Most conducted EMI problems are caused by common mode noise. Moreover, most common mode noise problems are caused by parasitic capacitance in the power supply.
We focus on what happens when parasitic capacitance is directly coupled to the power input wires.
1. A stray capacitance of just a few fF will cause the EMI scan to fail. Essentially, switching power supplies have nodes that provide high dV/dt. The mixing of parasitic capacitance with high dV/dt creates EMI problems. When the other end of the parasitic capacitor is connected to the power input, a small amount of current is pumped directly to the power line.
2. Look at the parasitic capacitance in the power supply. We all remember in the physics class that the capacitance between two conductors is proportional to the surface area of â€‹â€‹the conductor and inversely proportional to the distance between the two. Look at each node in the circuit and pay special attention to nodes with high dV/dt. Think about the surface area of â€‹â€‹the node in the circuit layout and how far the node is from the input line of the board. The drain and snubber circuits of the switching MOSFET are common culprit.
3. There are tricks to reduce the surface area. Try to use a surface mount package whenever possible. FETs in the upright TO-220 package have an extremely large drain tab surface area, but unfortunately it usually happens to be the node with the highest dV/dt. Try replacing it with a surface mount DPAK or D2PAK FET. By placing a primary ground plane on the low-level PCB under the DPAK tab, the bottom of the FET is well shielded, significantly reducing parasitic capacitance.
Sometimes the surface area needs to be used for heat dissipation. If you must use a TO-220 type FET with a heat sink, try connecting the heat sink to the primary ground (instead of grounding). This not only helps to shield the FET, but it also helps to reduce stray capacitance.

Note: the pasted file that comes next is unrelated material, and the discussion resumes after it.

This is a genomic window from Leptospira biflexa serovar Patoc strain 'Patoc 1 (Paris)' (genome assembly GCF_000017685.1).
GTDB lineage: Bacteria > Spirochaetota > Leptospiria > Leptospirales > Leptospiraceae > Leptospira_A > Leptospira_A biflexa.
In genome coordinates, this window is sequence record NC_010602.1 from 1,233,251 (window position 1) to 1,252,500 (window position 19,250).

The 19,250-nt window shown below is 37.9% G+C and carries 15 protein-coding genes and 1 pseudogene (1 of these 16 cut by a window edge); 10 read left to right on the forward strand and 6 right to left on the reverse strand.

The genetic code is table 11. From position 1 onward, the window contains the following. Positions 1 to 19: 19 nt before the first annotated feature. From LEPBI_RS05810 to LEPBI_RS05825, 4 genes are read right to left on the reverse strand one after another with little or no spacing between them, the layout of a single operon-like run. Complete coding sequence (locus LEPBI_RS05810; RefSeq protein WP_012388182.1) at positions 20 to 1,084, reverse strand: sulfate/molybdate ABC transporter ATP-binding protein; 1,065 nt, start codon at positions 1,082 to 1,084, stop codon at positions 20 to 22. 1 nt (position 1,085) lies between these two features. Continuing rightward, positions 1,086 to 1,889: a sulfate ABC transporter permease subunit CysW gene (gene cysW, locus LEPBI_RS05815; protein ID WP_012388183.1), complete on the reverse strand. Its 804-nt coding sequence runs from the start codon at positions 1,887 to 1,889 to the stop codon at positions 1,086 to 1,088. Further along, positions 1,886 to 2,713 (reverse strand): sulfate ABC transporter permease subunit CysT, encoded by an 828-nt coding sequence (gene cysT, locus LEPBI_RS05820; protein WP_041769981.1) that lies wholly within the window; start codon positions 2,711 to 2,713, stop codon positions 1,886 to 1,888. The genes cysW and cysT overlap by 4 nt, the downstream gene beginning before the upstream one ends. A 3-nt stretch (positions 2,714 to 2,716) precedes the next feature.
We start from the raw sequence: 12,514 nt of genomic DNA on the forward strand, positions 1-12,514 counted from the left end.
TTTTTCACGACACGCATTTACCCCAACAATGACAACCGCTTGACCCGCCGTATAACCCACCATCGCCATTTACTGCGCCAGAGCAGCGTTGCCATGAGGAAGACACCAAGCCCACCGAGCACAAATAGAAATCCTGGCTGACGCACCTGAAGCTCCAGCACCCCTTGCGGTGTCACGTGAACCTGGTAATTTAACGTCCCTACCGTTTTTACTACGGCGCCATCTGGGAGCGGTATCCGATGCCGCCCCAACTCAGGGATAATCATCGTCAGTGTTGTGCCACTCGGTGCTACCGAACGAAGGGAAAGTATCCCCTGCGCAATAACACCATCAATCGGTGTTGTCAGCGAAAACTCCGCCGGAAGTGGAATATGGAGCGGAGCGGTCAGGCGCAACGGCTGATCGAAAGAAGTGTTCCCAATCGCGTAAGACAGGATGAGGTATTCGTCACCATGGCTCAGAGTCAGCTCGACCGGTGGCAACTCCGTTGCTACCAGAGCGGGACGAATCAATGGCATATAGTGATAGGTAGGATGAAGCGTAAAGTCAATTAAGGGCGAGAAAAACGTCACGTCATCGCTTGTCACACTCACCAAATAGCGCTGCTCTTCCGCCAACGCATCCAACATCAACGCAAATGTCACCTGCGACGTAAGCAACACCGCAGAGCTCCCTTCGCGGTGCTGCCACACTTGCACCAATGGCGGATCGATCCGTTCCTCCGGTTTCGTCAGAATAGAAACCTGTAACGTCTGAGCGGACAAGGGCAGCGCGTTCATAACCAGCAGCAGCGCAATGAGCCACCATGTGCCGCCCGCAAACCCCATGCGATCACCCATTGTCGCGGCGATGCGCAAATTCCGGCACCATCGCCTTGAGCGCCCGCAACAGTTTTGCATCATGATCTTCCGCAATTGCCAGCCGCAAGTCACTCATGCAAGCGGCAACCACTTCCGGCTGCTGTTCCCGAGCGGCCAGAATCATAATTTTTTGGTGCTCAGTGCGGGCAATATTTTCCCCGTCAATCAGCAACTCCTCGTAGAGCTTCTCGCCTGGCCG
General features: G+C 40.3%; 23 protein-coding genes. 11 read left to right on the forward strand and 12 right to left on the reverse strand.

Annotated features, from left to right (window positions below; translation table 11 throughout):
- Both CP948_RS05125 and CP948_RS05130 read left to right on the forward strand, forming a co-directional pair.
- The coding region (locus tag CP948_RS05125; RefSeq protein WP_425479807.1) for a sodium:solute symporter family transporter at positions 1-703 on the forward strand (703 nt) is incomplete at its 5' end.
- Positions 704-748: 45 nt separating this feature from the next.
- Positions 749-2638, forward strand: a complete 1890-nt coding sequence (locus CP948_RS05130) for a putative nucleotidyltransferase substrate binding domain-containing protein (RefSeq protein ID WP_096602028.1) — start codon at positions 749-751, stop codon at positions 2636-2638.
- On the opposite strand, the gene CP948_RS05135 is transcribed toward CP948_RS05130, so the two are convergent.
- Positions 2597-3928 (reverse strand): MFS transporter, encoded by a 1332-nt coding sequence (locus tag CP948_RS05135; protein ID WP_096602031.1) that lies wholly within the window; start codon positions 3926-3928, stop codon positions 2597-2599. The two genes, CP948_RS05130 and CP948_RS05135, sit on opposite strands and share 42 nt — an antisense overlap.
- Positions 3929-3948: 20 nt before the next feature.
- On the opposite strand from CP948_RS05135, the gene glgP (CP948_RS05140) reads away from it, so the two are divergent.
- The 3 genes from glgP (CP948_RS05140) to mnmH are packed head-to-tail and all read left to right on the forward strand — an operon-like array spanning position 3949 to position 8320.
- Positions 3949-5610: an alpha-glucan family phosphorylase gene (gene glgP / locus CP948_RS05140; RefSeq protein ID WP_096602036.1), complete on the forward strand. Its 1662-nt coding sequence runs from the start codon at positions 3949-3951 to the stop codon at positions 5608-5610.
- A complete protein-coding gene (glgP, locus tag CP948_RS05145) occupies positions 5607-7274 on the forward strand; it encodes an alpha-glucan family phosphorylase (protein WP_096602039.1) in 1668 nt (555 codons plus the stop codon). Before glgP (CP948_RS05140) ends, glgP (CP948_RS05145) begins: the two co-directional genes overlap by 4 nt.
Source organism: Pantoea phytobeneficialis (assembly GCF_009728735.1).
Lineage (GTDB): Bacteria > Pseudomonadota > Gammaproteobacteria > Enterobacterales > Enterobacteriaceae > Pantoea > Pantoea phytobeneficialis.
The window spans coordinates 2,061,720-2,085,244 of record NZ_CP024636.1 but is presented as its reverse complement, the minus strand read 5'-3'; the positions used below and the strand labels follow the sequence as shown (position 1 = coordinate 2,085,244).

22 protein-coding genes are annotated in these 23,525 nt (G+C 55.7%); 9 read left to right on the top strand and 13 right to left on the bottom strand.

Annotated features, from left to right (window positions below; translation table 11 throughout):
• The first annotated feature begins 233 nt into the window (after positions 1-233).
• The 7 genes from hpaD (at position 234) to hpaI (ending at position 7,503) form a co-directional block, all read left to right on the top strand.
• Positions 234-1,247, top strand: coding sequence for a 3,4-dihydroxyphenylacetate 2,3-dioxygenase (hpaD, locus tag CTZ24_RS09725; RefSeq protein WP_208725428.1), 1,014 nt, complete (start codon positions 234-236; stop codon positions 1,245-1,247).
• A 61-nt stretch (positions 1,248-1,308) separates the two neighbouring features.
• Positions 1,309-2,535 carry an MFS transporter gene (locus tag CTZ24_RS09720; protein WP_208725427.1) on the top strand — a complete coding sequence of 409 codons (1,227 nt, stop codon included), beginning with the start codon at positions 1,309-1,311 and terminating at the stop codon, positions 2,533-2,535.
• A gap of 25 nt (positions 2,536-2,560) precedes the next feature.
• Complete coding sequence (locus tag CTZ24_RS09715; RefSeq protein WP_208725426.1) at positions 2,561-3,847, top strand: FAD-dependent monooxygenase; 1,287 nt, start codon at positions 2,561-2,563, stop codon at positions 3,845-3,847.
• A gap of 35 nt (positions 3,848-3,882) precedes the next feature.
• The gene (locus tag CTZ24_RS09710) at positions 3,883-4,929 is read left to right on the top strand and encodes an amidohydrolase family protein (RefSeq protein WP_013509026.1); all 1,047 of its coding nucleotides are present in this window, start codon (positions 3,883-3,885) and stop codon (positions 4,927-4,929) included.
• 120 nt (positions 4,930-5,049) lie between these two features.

4. Let the switch node and the input connection pull apart. See the design example in Figure 1, where I ignored this simple principle.
Figure 1. Getting the input wiring too close to a node with a high dV/dt increases the conducted EMI.
I reduced the noise by about 6dB by simply adjusting the board (no circuit changes). See the measurement results in Figures 2 and 3. In some cases, close to high dV/dt for input line wiring can even damage common mode coils (CMC).
Figure 2. EMI scan from board layout where the AC input is closer to the switch circuit
Figure 3. EMI scan from board layout where the distance between the AC input and the switch circuit is large
Have you ever experienced this EMI improvement with little or no improvement after significantly enhancing the input filter? This is most likely because some stray capacitance from a high dV/dt node is directly coupled to the input line, effectively bypassing your CMC. To detect this, temporarily short the windings of the CMC on the PCB and connect a secondary CMC in series with the input wires of the board. If there is a significant improvement, you will need to re-layout the board and pay special attention to the layout and routing of the input connections.
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